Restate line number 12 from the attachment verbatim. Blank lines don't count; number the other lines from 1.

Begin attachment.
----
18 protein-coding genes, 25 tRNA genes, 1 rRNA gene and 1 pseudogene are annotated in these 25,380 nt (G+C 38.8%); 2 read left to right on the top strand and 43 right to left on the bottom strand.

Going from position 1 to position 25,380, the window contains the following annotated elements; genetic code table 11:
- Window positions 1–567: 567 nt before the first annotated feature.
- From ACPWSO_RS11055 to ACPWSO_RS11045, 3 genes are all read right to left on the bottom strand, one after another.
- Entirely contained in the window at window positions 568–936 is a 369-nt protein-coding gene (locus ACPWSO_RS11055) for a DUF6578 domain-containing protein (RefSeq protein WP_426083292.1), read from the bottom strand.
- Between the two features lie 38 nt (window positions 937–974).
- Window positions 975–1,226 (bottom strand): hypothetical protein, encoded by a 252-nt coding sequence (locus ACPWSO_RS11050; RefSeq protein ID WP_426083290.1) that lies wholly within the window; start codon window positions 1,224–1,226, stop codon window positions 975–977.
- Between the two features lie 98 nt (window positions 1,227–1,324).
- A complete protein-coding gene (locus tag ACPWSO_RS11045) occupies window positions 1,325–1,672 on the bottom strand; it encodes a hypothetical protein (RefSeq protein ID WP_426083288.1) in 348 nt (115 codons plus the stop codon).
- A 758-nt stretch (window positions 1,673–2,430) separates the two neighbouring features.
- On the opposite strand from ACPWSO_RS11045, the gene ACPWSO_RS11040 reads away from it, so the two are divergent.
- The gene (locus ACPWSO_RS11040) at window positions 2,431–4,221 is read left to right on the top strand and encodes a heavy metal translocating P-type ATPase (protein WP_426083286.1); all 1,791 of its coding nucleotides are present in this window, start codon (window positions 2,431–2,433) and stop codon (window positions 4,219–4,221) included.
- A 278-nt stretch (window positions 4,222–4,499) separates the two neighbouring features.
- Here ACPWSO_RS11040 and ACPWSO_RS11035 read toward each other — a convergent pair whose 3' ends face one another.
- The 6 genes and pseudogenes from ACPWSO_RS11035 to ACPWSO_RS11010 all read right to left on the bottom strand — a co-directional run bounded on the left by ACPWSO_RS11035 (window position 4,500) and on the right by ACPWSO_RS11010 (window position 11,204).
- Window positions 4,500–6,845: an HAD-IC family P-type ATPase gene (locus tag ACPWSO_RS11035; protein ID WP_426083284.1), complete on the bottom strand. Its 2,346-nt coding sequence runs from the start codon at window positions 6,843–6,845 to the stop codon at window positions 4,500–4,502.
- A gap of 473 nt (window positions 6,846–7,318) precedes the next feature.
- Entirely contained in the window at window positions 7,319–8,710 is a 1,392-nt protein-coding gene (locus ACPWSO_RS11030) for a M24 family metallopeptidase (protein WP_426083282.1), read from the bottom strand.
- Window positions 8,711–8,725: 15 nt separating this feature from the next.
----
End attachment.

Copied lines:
- The gene (locus ACPWSO_RS11040) at window positions 2,431–4,221 is read left to right on the top strand and encodes a heavy metal translocating P-type ATPase (protein WP_426083286.1); all 1,791 of its coding nucleotides are present in this window, start codon (window positions 2,431–2,433) and stop codon (window positions 4,219–4,221) included.